I fell in love with electric cars. What does it take to build a better electric car?

All weekend long I’ve been driving on a brand new BMW 535xi sports coupe. Driving off-road in the mud, off-road in the snow. I recently hit 100 kph (60 mph) for the first time ever. What I have learned is that it’s possible to drive a sporty, refined German all-wheel drive car on very rough roads that I could never have dreamt of driving on before.

I have done it driving electric in a small village road up a hill flanked by red roofs on a sunny day. In return, I have encountered plenty of cheery Germans chatting with me, often with a postcard under their arm. I have even encountered a group of Russians pulling a little camper on their snout and hauling a couple of bicycles on their backs.

I enjoy the loud sound of their enthusiasm and sense of engagement. I have a feeling they love what they do. Well, actually, they enjoy their work. It’s not about profit and money, but about making something useful that does useful things and makes you feel good about yourself. And that’s rare in an economy where each individual is weighed and judged based on their number of resources and belongings.

The BMW is just a really well tuned car, but when you drive another electric vehicle that feels the same, it’s often harder to internalize. And that makes it harder to build businesses that can expect the same, because the car is now offering a different standard and therefore an intrinsically different level of quality. The BMW has the luxury cachet and traffic snarls in London don’t. The Volkswagen Scirocco was a four seat V8 with lots of power. The Renault Zoe is a coupe with 125 kW (240 PS) with 150 kW (240 PS) available when the batteries are depleted. The Tesla Model S Diesel is ridiculous.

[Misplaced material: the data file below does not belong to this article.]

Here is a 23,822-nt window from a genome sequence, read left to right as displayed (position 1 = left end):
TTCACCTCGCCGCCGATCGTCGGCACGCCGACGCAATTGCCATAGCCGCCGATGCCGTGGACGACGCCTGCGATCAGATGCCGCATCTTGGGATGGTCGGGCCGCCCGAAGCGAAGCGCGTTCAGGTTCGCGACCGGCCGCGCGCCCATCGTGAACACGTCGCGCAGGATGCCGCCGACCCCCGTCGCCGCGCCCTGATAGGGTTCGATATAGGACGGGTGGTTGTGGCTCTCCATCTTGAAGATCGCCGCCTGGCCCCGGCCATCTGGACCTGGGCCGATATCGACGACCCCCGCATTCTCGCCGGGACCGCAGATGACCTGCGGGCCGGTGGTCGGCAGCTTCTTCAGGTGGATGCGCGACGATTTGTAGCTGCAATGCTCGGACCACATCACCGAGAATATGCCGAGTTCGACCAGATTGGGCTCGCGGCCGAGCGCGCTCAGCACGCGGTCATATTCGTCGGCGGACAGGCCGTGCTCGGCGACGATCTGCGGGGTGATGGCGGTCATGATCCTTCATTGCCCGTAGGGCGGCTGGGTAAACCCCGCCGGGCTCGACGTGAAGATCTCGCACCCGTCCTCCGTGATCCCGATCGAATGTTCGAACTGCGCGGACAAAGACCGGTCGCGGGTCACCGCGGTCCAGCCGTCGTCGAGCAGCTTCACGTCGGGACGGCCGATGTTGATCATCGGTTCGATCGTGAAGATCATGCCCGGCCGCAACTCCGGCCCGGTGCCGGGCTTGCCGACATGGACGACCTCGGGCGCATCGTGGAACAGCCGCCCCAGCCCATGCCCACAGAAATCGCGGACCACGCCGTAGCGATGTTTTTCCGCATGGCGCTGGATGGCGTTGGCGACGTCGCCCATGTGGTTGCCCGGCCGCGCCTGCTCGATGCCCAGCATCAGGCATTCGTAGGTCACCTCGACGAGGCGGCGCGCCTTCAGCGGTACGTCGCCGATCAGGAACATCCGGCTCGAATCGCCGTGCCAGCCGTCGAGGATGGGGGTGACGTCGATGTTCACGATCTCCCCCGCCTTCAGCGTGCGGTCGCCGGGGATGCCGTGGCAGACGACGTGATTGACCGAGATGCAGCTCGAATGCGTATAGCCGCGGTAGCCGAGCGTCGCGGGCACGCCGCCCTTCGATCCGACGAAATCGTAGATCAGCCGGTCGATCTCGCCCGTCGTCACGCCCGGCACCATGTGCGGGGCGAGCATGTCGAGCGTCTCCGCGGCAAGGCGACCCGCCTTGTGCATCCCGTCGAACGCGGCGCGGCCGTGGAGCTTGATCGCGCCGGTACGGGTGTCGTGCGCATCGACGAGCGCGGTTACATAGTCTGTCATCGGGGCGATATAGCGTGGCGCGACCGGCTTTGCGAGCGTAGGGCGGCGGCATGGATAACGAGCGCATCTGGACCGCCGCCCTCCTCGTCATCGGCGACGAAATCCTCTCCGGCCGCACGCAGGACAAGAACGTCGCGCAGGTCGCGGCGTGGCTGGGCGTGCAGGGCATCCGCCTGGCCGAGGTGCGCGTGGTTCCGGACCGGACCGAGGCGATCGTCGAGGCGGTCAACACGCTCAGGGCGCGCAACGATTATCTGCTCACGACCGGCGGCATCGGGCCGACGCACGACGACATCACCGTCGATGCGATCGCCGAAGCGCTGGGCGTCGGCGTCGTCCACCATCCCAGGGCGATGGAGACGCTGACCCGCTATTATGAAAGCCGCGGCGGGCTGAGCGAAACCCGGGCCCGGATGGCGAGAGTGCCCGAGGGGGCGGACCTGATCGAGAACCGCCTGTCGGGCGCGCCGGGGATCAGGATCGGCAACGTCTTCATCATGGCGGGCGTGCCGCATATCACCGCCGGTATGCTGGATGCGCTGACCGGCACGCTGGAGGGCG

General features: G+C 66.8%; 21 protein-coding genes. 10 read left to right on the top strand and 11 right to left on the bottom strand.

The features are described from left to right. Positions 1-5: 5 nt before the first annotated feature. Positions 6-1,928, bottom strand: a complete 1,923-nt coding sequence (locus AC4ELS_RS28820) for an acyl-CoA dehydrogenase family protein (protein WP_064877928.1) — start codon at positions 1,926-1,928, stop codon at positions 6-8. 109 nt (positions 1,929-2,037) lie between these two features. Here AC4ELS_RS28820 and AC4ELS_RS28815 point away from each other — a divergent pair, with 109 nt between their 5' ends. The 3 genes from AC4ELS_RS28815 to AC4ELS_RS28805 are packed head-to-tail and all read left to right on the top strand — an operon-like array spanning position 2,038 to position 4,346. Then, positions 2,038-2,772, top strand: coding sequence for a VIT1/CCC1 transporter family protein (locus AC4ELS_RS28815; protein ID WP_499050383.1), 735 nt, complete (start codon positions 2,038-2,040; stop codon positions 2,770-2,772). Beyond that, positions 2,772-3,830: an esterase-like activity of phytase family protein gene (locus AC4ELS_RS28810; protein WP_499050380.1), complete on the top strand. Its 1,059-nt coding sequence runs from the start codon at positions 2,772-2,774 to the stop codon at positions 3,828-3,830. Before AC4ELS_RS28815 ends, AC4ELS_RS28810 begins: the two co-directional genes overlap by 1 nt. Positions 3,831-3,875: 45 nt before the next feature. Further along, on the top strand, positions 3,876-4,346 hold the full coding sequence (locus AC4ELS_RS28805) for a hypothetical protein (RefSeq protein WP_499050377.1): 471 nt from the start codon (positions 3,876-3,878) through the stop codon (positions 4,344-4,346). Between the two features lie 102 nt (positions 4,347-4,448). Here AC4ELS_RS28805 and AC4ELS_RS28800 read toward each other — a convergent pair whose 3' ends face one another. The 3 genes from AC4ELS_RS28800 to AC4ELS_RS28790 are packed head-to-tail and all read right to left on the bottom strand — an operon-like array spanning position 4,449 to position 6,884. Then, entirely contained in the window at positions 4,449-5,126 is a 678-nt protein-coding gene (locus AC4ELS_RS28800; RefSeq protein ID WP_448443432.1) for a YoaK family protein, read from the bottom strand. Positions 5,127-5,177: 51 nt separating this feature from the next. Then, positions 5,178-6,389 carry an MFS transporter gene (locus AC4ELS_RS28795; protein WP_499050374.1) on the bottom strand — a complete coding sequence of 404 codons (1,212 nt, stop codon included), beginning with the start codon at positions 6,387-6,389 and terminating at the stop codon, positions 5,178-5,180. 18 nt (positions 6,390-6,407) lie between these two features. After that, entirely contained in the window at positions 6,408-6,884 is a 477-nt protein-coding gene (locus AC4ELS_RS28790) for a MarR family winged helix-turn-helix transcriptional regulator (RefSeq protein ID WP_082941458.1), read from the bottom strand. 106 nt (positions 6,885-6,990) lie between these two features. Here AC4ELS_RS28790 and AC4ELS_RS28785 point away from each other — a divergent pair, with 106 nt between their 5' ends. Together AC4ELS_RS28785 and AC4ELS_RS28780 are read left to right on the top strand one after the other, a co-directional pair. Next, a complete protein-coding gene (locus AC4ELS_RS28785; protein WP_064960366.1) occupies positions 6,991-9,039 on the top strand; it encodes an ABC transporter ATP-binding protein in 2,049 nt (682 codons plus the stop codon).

It’s hard to think of any market like China right now where all the manufacturers are increasingly likely to out-compete each other. People here really care about the brand. Their one-third of GDP spent on autos has already led to the world’s largest auto companies: Evergreen, Dongfeng, Changan, FAW-Volkswagen, Geely, SAIC, BMW, Mercedes Benz, Volvo, and a smattering of others. But in the absence of some sort of export market, most of them will be pretty local. I mean, those guys will hopefully build a real brand in Europe, but if they don’t, the company that sells thousands of cars there, perhaps and I don’t know which, will dominate the Chinese market just like everyone in the foreign press wants.

In the long term, China does not need to keep buying all the foreign models to have an effect. It can build more electric vehicles and keep importing the electric models. What’s interesting here is that in the long term, developing a more competitive domestic electric-vehicle market would benefit the overall economy, because by forcing a price war, more buyers are coming into it, and by driving down prices, it will be cheaper for everyone. The more flexible and efficient the market forces that offer cars more affordable for everyone, the more foreign manufacturers can lower prices. And in the end, that will create more jobs in Europe, even though its finished goods will only be cheaper in China. It’s a Darwinian thing, but it’s a conservative Darwinian thing because it will have a measurable economic impact.

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